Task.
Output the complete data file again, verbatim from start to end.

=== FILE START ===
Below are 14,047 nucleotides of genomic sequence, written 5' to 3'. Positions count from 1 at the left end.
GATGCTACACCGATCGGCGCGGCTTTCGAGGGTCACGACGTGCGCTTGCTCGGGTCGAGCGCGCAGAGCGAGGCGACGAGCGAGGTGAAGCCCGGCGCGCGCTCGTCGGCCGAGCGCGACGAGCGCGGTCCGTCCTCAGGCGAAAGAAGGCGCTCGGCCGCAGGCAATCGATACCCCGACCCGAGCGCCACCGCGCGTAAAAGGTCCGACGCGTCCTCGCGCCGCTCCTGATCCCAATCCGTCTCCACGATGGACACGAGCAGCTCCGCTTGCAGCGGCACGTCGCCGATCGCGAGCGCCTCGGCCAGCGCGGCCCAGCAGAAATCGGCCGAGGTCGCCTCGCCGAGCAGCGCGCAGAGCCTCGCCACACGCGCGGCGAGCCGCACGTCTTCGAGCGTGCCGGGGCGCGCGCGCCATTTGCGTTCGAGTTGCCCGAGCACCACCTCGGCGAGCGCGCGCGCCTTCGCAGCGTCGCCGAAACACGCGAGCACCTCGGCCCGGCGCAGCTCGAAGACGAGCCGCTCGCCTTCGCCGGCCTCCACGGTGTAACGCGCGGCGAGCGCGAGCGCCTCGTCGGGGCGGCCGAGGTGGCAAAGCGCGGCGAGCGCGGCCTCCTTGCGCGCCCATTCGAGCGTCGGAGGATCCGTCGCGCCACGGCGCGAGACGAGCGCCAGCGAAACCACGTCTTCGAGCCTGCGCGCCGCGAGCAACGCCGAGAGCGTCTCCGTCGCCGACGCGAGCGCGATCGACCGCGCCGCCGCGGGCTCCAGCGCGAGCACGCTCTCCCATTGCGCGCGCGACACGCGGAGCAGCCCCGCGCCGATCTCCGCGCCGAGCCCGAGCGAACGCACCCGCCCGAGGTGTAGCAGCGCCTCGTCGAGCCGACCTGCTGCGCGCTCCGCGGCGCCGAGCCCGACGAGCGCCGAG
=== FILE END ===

Below are 14,047 nucleotides of genomic sequence, written 5' to 3'. Positions count from 1 at the left end.
GATGCTACACCGATCGGCGCGGCTTTCGAGGGTCACGACGTGCGCTTGCTCGGGTCGAGCGCGCAGAGCGAGGCGACGAGCGAGGTGAAGCCCGGCGCGCGCTCGTCGGCCGAGCGCGACGAGCGCGGTCCGTCCTCAGGCGAAAGAAGGCGCTCGGCCGCAGGCAATCGATACCCCGACCCGAGCGCCACCGCGCGTAAAAGGTCCGACGCGTCCTCGCGCCGCTCCTGATCCCAATCCGTCTCCACGATGGACACGAGCAGCTCCGCTTGCAGCGGCACGTCGCCGATCGCGAGCGCCTCGGCCAGCGCGGCCCAGCAGAAATCGGCCGAGGTCGCCTCGCCGAGCAGCGCGCAGAGCCTCGCCACACGCGCGGCGAGCCGCACGTCTTCGAGCGTGCCGGGGCGCGCGCGCCATTTGCGTTCGAGTTGCCCGAGCACCACCTCGGCGAGCGCGCGCGCCTTCGCAGCGTCGCCGAAACACGCGAGCACCTCGGCCCGGCGCAGCTCGAAGACGAGCCGCTCGCCTTCGCCGGCCTCCACGGTGTAACGCGCGGCGAGCGCGAGCGCCTCGTCGGGGCGGCCGAGGTGGCAAAGCGCGGCGAGCGCGGCCTCCTTGCGCGCCCATTCGAGCGTCGGAGGATCCGTCGCGCCACGGCGCGAGACGAGCGCCAGCGAAACCACGTCTTCGAGCCTGCGCGCCGCGAGCAACGCCGAGAGCGTCTCCGTCGCCGACGCGAGCGCGATCGACCGCGCCGCCGCGGGCTCCAGCGCGAGCACGCTCTCCCATTGCGCGCGCGACACGCGGAGCAGCCCCGCGCCGATCTCCGCGCCGAGCCCGAGCGAACGCACCCGCCCGAGGTGTAGCAGCGCCTCGTCGAGCCGACCTGCTGCGCGCTCCGCGGCGCCGAGCCCGACGAGCGCCGAG